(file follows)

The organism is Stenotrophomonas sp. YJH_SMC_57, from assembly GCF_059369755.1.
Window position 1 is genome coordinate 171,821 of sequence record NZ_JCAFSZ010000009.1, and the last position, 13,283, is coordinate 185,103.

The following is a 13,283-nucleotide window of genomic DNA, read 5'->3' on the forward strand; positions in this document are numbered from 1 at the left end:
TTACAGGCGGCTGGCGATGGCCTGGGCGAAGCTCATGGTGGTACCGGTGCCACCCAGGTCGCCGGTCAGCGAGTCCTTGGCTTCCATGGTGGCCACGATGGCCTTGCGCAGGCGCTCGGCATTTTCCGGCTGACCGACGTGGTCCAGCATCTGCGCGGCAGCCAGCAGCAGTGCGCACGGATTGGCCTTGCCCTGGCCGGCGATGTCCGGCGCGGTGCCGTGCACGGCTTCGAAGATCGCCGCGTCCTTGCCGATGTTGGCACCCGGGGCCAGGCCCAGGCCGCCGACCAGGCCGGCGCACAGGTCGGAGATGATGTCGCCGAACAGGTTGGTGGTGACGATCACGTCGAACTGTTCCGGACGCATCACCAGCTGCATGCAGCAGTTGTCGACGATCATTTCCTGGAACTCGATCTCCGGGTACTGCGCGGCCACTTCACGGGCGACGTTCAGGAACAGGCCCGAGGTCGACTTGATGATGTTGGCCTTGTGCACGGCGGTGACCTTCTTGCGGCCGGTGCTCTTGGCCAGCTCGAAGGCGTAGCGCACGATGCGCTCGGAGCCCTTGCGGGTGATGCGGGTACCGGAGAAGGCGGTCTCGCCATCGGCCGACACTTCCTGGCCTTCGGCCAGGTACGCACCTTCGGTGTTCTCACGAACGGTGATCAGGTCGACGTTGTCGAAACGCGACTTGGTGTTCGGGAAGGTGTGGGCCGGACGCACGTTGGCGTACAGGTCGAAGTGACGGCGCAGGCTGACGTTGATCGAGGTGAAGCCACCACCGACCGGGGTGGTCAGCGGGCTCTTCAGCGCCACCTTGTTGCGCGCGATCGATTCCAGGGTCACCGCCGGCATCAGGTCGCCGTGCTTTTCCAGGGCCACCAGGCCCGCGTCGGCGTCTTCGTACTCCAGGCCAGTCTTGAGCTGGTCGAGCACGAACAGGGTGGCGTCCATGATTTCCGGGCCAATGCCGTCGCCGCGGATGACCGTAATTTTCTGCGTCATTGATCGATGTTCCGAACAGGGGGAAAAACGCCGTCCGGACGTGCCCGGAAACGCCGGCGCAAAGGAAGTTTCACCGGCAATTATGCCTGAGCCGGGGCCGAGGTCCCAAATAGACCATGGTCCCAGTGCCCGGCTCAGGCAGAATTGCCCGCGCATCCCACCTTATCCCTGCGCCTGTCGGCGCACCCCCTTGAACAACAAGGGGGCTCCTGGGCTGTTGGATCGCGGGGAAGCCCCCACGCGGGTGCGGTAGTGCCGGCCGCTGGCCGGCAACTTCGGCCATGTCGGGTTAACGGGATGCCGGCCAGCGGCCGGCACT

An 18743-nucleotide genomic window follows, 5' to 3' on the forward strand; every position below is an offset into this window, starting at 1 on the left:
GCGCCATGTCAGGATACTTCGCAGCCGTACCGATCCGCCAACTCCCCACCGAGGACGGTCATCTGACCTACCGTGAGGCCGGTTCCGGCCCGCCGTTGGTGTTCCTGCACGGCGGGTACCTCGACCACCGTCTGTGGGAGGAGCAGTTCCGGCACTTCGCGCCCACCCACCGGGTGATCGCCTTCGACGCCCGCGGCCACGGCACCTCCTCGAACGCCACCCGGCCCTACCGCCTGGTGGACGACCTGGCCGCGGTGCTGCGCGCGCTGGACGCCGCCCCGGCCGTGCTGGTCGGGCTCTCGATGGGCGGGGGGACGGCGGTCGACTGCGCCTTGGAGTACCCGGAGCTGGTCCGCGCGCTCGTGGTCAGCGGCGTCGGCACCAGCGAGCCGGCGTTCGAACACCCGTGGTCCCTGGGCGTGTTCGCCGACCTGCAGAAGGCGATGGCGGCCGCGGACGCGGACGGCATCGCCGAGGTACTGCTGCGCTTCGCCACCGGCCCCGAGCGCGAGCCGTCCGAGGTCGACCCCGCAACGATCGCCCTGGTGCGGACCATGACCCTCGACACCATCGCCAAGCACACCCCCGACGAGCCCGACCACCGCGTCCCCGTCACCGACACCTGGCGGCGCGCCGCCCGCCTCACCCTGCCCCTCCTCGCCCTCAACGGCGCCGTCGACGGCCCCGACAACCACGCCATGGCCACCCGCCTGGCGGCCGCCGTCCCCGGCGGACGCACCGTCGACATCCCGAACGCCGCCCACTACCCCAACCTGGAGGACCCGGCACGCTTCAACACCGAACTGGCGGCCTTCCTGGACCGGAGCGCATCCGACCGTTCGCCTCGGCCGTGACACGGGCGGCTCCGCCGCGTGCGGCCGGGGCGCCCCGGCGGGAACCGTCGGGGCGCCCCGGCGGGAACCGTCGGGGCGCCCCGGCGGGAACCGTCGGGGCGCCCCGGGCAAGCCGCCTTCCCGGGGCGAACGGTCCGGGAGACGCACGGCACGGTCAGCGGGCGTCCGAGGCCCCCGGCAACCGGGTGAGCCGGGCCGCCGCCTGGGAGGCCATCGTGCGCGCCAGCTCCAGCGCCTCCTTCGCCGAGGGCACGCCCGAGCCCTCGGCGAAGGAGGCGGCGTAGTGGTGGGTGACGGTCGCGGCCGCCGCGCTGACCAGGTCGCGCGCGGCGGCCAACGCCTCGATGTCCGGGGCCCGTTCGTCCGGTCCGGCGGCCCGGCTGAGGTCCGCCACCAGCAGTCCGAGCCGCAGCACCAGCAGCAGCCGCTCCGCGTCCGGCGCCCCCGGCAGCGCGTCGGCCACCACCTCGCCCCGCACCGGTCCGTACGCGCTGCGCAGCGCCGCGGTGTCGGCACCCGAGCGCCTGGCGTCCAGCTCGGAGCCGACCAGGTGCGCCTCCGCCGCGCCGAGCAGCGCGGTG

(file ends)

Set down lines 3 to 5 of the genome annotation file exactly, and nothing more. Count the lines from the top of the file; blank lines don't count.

The following is a 13,283-nucleotide window of genomic DNA, read 5'->3' on the forward strand; positions in this document are numbered from 1 at the left end:
TTACAGGCGGCTGGCGATGGCCTGGGCGAAGCTCATGGTGGTACCGGTGCCACCCAGGTCGCCGGTCAGCGAGTCCTTGGCTTCCATGGTGGCCACGATGGCCTTGCGCAGGCGCTCGGCATTTTCCGGCTGACCGACGTGGTCCAGCATCTGCGCGGCAGCCAGCAGCAGTGCGCACGGATTGGCCTTGCCCTGGCCGGCGATGTCCGGCGCGGTGCCGTGCACGGCTTCGAAGATCGCCGCGTCCTTGCCGATGTTGGCACCCGGGGCCAGGCCCAGGCCGCCGACCAGGCCGGCGCACAGGTCGGAGATGATGTCGCCGAACAGGTTGGTGGTGACGATCACGTCGAACTGTTCCGGACGCATCACCAGCTGCATGCAGCAGTTGTCGACGATCATTTCCTGGAACTCGATCTCCGGGTACTGCGCGGCCACTTCACGGGCGACGTTCAGGAACAGGCCCGAGGTCGACTTGATGATGTTGGCCTTGTGCACGGCGGTGACCTTCTTGCGGCCGGTGCTCTTGGCCAGCTCGAAGGCGTAGCGCACGATGCGCTCGGAGCCCTTGCGGGTGATGCGGGTACCGGAGAAGGCGGTCTCGCCATCGGCCGACACTTCCTGGCCTTCGGCCAGGTACGCACCTTCGGTGTTCTCACGAACGGTGATCAGGTCGACGTTGTCGAAACGCGACTTGGTGTTCGGGAAGGTGTGGGCCGGACGCACGTTGGCGTACAGGTCGAAGTGACGGCGCAGGCTGACGTTGATCGAGGTGAAGCCACCACCGACCGGGGTGGTCAGCGGGCTCTTCAGCGCCACCTTGTTGCGCGCGATCGATTCCAGGGTCACCGCCGGCATCAGGTCGCCGTGCTTTTCCAGGGCCACCAGGCCCGCGTCGGCGTCTTCGTACTCCAGGCCAGTCTTGAGCTGGTCGAGCACGAACAGGGTGGCGTCCATGATTTCCGGGCCAATGCCGTCGCCGCGGATGACCGTAATTTTCTGCGTCATTGATCGATGTTCCGAACAGGGGGAAAAACGCCGTCCGGACGTGCCCGGAAACGCCGGCGCAAAGGAAGTTTCACCGGCAATTATGCCTGAGCCGGGGCCGAGGTCCCAAATAGACCATGGTCCCAGTGCCCGGCTCAGGCAGAATTGCCCGCGCATCCCACCTTATCCCTGCGCCTGTCGGCGCACCCCCTTGAACAACAAGGGGGCTCCTGGGCTGTTGGATCGCGGGGAAGCCCCCACGCGGGTGCGGTAGTGCCGGCCGCTGGCCGGCAACTTCGGCCATGTCGGGTTAACGGGATGCCGGCCAGCGGCCGGCACT

An 18743-nucleotide genomic window follows, 5' to 3' on the forward strand; every position below is an offset into this window, starting at 1 on the left: